Marine Creatures from the Age of Dinosaurs
Think of the Canadian Prairies and images of flat fields of grain instantly come to mind. But wind the clock back 100 to 60 million years and a different picture emerges—one in which a vast inland sea, the Western Interior Seaway, submersed the region.
The Western Interior Seaway bisected North America from the Arctic Ocean to the Gulf of Mexico during the Late Cretaceous Period. In Canada, almost all of Manitoba and Saskatchewan, and large parts of Alberta and the Northwest Territories, were under water at that time. At its deepest, the seaway was 300 m etres deep and as much as 1600 kilometres wide.
Strange prehistoric beasts swam this ancient sea and coexisted with dinosaurs. The Prairies were once teeming with crocodiles, sharks and other fish, birds with teeth, and all sorts of other delightfully frightening creatures.
The fossil gallery showcases many marine species from this place and period. The Imperial Oil Foundation sponsored the gallery’s marine-Cretaceous section, which profiles sea life of 85 to 65 million years ago.
Visitors to the gallery will be awed by skeletons looming overhead: a plesiosaur and a mosasaur—two predatory reptiles that dominated the seaway’s waters.
Some argue that the fabled Loch Ness monster is a living example of a plesiosaur, with its long, flexible neck. Other plesiosaurs had short necks and large heads, and many reached 14 metres long. The plesiosaur on display is from the family Elasmosauridae. The specimen is a cast of the real fossilized skeleton, which was found on Vancouver Island, British Columbia.
The mosasaur was another marine giant. The largest one could swallow a variety of prey with its gaping one-metre-jaw. It dined on fish, turtles, birds, sharks and even other mosasaurs. The Komodo dragon, found today in Indonesia, is distantly related to this marine predator of long ago.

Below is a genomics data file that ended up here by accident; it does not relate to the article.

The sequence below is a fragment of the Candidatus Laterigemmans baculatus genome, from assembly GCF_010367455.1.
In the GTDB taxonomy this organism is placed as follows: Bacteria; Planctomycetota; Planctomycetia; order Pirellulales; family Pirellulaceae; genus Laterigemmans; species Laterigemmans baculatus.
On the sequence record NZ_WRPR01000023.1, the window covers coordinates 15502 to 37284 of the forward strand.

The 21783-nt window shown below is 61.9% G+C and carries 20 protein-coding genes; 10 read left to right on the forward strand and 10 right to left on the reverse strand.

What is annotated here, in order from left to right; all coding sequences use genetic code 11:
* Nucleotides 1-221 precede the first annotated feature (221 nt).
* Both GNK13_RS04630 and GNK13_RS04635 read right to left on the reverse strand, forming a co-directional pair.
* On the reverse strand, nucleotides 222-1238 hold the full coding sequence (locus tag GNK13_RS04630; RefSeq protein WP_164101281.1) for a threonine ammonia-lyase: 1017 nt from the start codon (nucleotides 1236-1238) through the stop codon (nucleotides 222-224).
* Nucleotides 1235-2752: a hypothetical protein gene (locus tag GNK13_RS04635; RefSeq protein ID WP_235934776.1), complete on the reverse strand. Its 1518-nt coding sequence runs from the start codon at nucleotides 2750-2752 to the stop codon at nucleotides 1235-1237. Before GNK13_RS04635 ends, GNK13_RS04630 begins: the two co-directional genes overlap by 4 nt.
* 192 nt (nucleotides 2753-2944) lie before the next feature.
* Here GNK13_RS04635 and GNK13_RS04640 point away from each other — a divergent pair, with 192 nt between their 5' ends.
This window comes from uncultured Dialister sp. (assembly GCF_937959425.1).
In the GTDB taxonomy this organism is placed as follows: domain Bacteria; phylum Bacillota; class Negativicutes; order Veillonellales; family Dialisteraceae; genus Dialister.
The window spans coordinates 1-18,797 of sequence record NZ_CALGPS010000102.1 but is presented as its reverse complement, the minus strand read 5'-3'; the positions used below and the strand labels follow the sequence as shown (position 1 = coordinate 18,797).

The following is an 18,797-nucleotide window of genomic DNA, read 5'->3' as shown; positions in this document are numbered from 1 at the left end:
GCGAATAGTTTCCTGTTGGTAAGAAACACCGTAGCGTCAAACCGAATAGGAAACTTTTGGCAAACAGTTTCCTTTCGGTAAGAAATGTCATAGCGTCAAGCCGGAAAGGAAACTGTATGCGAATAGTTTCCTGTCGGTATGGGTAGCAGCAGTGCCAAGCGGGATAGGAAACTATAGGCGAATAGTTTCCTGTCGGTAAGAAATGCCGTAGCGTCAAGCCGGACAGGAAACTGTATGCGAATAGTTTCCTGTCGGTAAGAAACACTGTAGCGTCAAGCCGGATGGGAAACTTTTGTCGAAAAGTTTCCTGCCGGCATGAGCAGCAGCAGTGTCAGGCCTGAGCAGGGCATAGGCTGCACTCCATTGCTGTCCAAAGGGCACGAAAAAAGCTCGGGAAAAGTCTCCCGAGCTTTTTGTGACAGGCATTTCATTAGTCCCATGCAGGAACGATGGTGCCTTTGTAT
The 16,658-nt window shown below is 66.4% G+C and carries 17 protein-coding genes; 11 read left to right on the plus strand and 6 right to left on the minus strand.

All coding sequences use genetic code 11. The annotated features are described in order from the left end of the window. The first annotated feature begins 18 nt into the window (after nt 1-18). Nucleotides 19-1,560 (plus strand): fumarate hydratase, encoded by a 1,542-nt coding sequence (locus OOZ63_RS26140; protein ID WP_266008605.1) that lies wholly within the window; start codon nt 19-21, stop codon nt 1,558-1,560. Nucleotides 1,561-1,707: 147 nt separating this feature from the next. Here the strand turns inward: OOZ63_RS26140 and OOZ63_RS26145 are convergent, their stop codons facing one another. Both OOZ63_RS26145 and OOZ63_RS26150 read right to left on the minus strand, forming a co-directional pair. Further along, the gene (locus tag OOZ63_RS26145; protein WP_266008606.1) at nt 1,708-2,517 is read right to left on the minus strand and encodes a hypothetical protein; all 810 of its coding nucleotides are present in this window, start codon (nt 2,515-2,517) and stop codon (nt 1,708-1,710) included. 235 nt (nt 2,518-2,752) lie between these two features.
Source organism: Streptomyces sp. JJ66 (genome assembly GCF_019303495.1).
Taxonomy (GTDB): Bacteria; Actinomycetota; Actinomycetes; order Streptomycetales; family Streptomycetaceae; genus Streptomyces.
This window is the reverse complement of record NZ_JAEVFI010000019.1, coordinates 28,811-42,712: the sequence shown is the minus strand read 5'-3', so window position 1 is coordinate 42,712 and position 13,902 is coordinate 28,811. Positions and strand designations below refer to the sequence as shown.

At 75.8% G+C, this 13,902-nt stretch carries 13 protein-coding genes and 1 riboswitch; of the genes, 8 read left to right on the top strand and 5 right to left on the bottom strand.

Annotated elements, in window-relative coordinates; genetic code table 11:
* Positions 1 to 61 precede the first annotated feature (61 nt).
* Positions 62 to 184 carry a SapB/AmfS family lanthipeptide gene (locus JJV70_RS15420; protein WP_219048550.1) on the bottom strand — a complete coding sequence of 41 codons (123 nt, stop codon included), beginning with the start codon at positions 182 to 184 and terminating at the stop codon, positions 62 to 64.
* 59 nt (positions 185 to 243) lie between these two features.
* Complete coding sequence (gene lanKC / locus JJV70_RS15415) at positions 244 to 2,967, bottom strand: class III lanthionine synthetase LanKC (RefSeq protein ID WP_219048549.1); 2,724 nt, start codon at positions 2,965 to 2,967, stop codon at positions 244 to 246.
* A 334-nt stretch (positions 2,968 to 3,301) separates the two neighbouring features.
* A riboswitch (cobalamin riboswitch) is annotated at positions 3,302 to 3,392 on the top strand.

Kourisodon puntledgensis is the species of mosasaur that floats overhead in the gallery. At four metres long, it is actually considered small in comparison with its more fearsome cousins. The species is new to science: it was identified in only 2002. The specimen on display is a cast. The fossil was also found on Vancouver Island, British Columbia.
A panel mount contains the fossil skeleton of an even larger mosasaur: Platecarpus coryphaeus. This specimen was collected in Kansas in the early 1900s by George F. Sternberg, who was a member of a renowned family of palaeontologists, including his father, Charles H. Sternberg. The Platecarpus is between 7 m and 8 m in length.
Another amazing find is the largest turtle that ever lived, Archelon ischyros. This animal was about the size of a small car! Visitors to the gallery will see a cast of the largest-known and best-preserved specimen, which was discovered in South Dakota. The animal’s carapace (the bony, upper part of its shell) was not solid, but rather a series of rib-like struts covered by rubbery skin. The carapace helped keep the turtle buoyant, like that of today’s much smaller leatherback turtle.
The cast of a skull of a long-snouted crocodilian, Terminonaris robusta, is an example of a crocodile-like creature that lived in the Western Interior Seaway. The Canadian Museum of Nature’s Dr. Steve Cumbaa was part of the team that found the skull and skeleton along the Carrot River in Saskatchewan in 1991. Dr. Xiao-chun Wu (the museum’s expert on fossil crocodilians), Dr. Cumbaa and Dr. Anthony Russell (of the University of Calgary) described the species. The original, six-metre-long specimen is in the Royal Saskatchewan Museum.